Also new: AMD’s HD3D technology now supports Eyefinity. That makes the Radeon HD 7970 the the first single-GPU graphics card capable of driving three 3D displays. Nvidia has offered support for three 3D displays with their 3D Vision Surround tech, but that requires at least two cards arranged in SLI, or the dual-GPU Nvidia GeForce GTX 590.
I’ve always had mixed feelings on Eyefinity, and that isn’t about to change. AMD makes a few compelling arguments: buying three 24-inch monitors (at about $200 apiece) is still cheaper than buying a single 30-inch display (at or above $1000). But there’s still the matter of desk space, spending $600 on displays, and thick bezels sitting between each display. Naturally, if cost, space, and bezels aren’t an issue, more power (and pixels) to you.
Testing: Synthetic Benchmarks
We pitted the Radeon HD 7970 ($550) against AMD’s previous single GPU champ, the Radeon HD 6970 ($250), and an EVGA GeForce GTX 580 Classified ($590), a 3GB variant of the GeForce GTDX 580. All tests were performed on an Intel Core i7-3960X CPU, equipped with 32GB of RAM and running on 64-bit Windows 7.
Let’s start with Unigine Heaven. It’s a rather forward-looking benchmark built on a DirectX 11-based game engine that’s currently in development. It’s rather strenuous, packed with high detail levels, dynamic lighting and shadows, and lots of tessellation.
The results are pretty clear cut. The Radeon HD 7970 maintains a heady lead at every resolution and quality setting, with the Radeon HD 6970 sitting in last place.
Next up is Futuremark’s 3DMark 11. This one’s an industry standard, and churns through a number of graphics and CPU intensive tests. It then assigns a score based on how the hardware performs. We were only interested in the GPU score, here.
More of the same here. The Radeon HD 7970 maintains its lead, with a score that’s 15% higher than the GeForce GTX 580 on the Performance setting, and 26% higher on the Extreme setting.
The first of the “real” games we’ll be testing is Crysis 2. In its heyday, the original Crysis brought the mightiest PCs to their knees. The game’s engine and the technology running it have improved substantially since then, but Crysis 2 can still make make the most potent hardware sweat.
The Radeon HD 7970 maintains its lead over the GTX 580, albeit only by a handful of frames. That said, it’s important to keep in mind that 7970 is about $40 – $50 cheaper than the card we tested.
Next up is Codemaster’s Dirt 3. This rally racer couples fast paced action with lush visuals. It’s a little less demanding than the rest of our testing lineup, but still a demanding title, in its own right.
At the 1920-by-1200 resolution with anti-aliasing cranked up, the Radeon HD 7970’s lead drops to a mere 2 frames per second. At 2560-by-1600 it pulls ahead by 17 frames, but remember that anything over 30 frames per second is considered playable, with 60 frames per second being something of a sweet spot. You aren’t going to notice much once you’ve eclipsed the 100 frames per second mark, though it is a nod in the direction of future-proofing.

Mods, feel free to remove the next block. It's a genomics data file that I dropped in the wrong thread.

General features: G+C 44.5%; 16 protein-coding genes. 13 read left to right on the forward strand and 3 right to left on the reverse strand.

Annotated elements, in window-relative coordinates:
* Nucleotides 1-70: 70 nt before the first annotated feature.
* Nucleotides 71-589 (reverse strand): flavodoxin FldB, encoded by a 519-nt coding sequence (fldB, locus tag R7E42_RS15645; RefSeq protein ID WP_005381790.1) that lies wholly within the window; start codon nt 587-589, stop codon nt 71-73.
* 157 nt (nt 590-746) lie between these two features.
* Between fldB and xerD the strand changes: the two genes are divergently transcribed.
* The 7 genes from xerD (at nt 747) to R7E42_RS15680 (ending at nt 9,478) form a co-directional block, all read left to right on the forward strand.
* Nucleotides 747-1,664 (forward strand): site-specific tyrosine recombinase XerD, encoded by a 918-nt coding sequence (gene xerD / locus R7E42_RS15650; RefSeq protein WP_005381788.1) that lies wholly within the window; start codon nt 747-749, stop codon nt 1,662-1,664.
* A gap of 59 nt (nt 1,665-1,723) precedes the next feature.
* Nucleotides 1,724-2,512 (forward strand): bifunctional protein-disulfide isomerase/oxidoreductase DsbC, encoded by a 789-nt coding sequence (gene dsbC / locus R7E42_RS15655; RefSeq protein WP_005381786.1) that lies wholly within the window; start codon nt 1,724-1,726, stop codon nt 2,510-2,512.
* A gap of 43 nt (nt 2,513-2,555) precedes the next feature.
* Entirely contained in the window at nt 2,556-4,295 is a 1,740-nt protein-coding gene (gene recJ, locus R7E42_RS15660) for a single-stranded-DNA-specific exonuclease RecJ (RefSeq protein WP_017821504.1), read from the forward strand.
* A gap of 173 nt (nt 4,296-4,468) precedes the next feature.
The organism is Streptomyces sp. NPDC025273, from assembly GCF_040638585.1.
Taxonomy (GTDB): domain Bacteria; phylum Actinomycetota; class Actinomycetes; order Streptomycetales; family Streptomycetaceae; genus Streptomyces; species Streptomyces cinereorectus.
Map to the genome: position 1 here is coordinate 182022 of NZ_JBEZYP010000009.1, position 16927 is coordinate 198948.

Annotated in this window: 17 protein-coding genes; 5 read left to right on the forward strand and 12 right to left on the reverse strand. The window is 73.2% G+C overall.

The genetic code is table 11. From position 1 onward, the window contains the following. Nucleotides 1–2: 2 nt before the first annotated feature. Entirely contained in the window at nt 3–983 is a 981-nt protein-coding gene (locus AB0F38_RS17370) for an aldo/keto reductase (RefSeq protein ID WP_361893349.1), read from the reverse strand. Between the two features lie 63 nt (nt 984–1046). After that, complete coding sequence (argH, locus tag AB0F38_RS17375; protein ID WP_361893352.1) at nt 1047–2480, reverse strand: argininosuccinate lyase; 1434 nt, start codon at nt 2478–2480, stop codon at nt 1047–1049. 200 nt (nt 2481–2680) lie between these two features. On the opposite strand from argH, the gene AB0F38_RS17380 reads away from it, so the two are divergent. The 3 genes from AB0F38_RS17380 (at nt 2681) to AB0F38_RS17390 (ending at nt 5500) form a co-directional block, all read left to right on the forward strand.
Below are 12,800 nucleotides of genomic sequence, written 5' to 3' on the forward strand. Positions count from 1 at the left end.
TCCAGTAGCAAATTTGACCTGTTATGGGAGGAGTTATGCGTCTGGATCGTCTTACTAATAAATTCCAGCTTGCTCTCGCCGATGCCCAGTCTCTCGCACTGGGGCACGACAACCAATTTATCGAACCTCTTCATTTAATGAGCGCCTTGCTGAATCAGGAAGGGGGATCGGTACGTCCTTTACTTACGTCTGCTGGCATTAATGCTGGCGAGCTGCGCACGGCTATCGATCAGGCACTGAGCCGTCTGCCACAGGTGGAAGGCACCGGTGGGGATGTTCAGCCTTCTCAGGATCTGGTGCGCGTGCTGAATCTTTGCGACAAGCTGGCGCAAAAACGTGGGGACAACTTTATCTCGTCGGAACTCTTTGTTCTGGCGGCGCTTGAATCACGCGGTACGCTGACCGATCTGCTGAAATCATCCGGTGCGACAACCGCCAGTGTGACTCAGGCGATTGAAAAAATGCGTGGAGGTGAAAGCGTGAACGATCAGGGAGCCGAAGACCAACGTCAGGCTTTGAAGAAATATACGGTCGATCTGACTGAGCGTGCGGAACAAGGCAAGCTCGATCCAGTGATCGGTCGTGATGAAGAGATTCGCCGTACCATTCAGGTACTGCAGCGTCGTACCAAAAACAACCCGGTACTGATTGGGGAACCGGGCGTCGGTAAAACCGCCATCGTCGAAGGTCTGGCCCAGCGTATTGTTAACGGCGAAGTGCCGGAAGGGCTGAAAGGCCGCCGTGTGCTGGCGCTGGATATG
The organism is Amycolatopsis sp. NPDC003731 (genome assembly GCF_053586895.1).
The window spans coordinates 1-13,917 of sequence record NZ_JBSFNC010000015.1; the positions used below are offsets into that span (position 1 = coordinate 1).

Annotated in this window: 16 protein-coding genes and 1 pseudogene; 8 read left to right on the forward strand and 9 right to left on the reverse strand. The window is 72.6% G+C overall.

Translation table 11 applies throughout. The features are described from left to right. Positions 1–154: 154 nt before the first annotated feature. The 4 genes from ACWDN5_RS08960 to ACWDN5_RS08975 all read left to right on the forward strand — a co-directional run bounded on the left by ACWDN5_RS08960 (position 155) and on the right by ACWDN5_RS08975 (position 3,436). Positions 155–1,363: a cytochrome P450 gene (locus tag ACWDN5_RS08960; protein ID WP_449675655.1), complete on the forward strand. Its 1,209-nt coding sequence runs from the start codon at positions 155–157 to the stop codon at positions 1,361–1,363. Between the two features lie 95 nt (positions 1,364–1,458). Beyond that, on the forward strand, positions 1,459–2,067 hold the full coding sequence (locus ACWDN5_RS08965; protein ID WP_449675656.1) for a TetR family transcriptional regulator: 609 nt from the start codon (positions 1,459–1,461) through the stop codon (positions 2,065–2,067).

Third on our list is the post-apocalyptic first person shooter, Metro 2033.
This one proved to be the most daunting of the bunch, with the GeForce GTX 580 barely pulling away from the Radeon HD 6970, much less it’s new, faster sibling.
Just Cause 2
And finally, Just Cause 2. We’re going with the “Concrete Jungle” test, which is the most strenuous of benchmarks.
Starting to sound like a broken record here, but the results have been fairly consistent. The Radeon HD 7970 has maintained a consistent lead, outpacing the GeForce GTX 580 in every game we threw at it.
We’ve seen how the cards stack up, performance wise. But is the Radeon HD 7970 a good value?
A good value at the high end, at least. To come up with our Dollar per frames-per-second metric, we compare the price of the card to the average results we saw in our testing. The $350 Radeon HD 6970 may ultimately lag behind the pack, but its performance was in line with the lower price tag. At the high end, the Radeon HD 7970 soundly trounces the $590 EVGA GeForce GTX 580 Classified. A standard GeForce GTX 580 would cost less, but would ultimately compete even less favorably.
This is where the Radeon HD 7970 really shines. By shrinking down to the 28-nanometer process, AMD can lower the power draw of their GPUs a bit, without sacrificing performance.
That the 6970 uses the least amount of power under load isn’t too surprising, as it is less powerful card. But take a look at those idle numbers. Our testbed isn’t the most energy-friendly around, packing 3GB of RAM and the Sandy Bridge Extreme Edition processor. Power measurements are taken directly from the wall, and factor in the entire machine. That 95W watts is impressive — in indicative of the work AMD has put into their ZeroCore tech.
Performance per Watt
Our final chart compares the power the card drew while under load against the average frames per second it earned on our games tests. This will give us an idea of a card’s overall efficiency.
We’re seeing the benefits of the die shrink directly here. The Radeon HD 7970 does more while using less power at every resolution and setting we tested.
The World’s Fastest
The “world’s fastest” single-GPU graphics card title has changed hands yet again. AMD’s 7970 ousts the Nvidia GeForce GTX 580 by delivering better performance, drawing less power, and ultimately being more cost-effective. And that was against an EVGA GeForce GTX 580 Classified, a souped of variant of the standard GTX 580.
Nvidia is certain to have an answer to this card later on in the year. Just as certain as AMD is to have a more modestly priced variant built on the new architecture, poised at taking on the Nvidia GeForce GTX 570. However things shake out, with Ivy Bridge coming down the pipe in just a few months, it’s an exciting time to be a serial upgrader.